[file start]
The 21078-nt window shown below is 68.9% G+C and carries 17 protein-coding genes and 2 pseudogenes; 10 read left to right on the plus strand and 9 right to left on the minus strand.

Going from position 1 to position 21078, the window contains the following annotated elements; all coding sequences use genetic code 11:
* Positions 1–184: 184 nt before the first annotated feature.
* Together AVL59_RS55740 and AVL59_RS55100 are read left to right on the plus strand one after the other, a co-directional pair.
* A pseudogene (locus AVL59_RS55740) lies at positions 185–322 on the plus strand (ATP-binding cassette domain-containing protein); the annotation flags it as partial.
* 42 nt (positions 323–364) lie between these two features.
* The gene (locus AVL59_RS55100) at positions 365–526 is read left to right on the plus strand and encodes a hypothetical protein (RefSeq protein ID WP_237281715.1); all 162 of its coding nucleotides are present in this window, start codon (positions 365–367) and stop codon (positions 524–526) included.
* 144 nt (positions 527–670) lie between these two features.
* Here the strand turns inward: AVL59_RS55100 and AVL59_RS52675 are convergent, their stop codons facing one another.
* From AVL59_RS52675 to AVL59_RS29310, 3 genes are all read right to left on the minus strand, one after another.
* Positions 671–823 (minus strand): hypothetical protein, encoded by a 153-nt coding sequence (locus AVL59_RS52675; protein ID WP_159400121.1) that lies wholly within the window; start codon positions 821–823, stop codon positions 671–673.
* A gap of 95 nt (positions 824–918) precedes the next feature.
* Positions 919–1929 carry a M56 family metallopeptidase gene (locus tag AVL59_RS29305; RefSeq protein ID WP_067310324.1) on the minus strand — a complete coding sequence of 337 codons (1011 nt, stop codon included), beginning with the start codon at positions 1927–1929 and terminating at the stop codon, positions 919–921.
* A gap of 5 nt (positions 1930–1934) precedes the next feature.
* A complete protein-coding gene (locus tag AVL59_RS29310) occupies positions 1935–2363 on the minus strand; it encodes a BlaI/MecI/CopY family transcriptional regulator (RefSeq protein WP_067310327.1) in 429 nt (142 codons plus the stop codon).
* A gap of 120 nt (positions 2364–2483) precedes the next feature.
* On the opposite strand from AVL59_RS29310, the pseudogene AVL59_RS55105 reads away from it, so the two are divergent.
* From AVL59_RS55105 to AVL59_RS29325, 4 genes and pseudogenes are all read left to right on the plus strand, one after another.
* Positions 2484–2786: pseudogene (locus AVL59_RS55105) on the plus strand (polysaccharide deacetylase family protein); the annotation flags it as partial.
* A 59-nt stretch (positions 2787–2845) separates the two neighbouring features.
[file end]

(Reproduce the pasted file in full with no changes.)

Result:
The 21078-nt window shown below is 68.9% G+C and carries 17 protein-coding genes and 2 pseudogenes; 10 read left to right on the plus strand and 9 right to left on the minus strand.

Going from position 1 to position 21078, the window contains the following annotated elements; all coding sequences use genetic code 11:
* Positions 1–184: 184 nt before the first annotated feature.
* Together AVL59_RS55740 and AVL59_RS55100 are read left to right on the plus strand one after the other, a co-directional pair.
* A pseudogene (locus AVL59_RS55740) lies at positions 185–322 on the plus strand (ATP-binding cassette domain-containing protein); the annotation flags it as partial.
* 42 nt (positions 323–364) lie between these two features.
* The gene (locus AVL59_RS55100) at positions 365–526 is read left to right on the plus strand and encodes a hypothetical protein (RefSeq protein ID WP_237281715.1); all 162 of its coding nucleotides are present in this window, start codon (positions 365–367) and stop codon (positions 524–526) included.
* 144 nt (positions 527–670) lie between these two features.
* Here the strand turns inward: AVL59_RS55100 and AVL59_RS52675 are convergent, their stop codons facing one another.
* From AVL59_RS52675 to AVL59_RS29310, 3 genes are all read right to left on the minus strand, one after another.
* Positions 671–823 (minus strand): hypothetical protein, encoded by a 153-nt coding sequence (locus AVL59_RS52675; protein ID WP_159400121.1) that lies wholly within the window; start codon positions 821–823, stop codon positions 671–673.
* A gap of 95 nt (positions 824–918) precedes the next feature.
* Positions 919–1929 carry a M56 family metallopeptidase gene (locus tag AVL59_RS29305; RefSeq protein ID WP_067310324.1) on the minus strand — a complete coding sequence of 337 codons (1011 nt, stop codon included), beginning with the start codon at positions 1927–1929 and terminating at the stop codon, positions 919–921.
* A gap of 5 nt (positions 1930–1934) precedes the next feature.
* A complete protein-coding gene (locus tag AVL59_RS29310) occupies positions 1935–2363 on the minus strand; it encodes a BlaI/MecI/CopY family transcriptional regulator (RefSeq protein WP_067310327.1) in 429 nt (142 codons plus the stop codon).
* A gap of 120 nt (positions 2364–2483) precedes the next feature.
* On the opposite strand from AVL59_RS29310, the pseudogene AVL59_RS55105 reads away from it, so the two are divergent.
* From AVL59_RS55105 to AVL59_RS29325, 4 genes and pseudogenes are all read left to right on the plus strand, one after another.
* Positions 2484–2786: pseudogene (locus AVL59_RS55105) on the plus strand (polysaccharide deacetylase family protein); the annotation flags it as partial.
* A 59-nt stretch (positions 2787–2845) separates the two neighbouring features.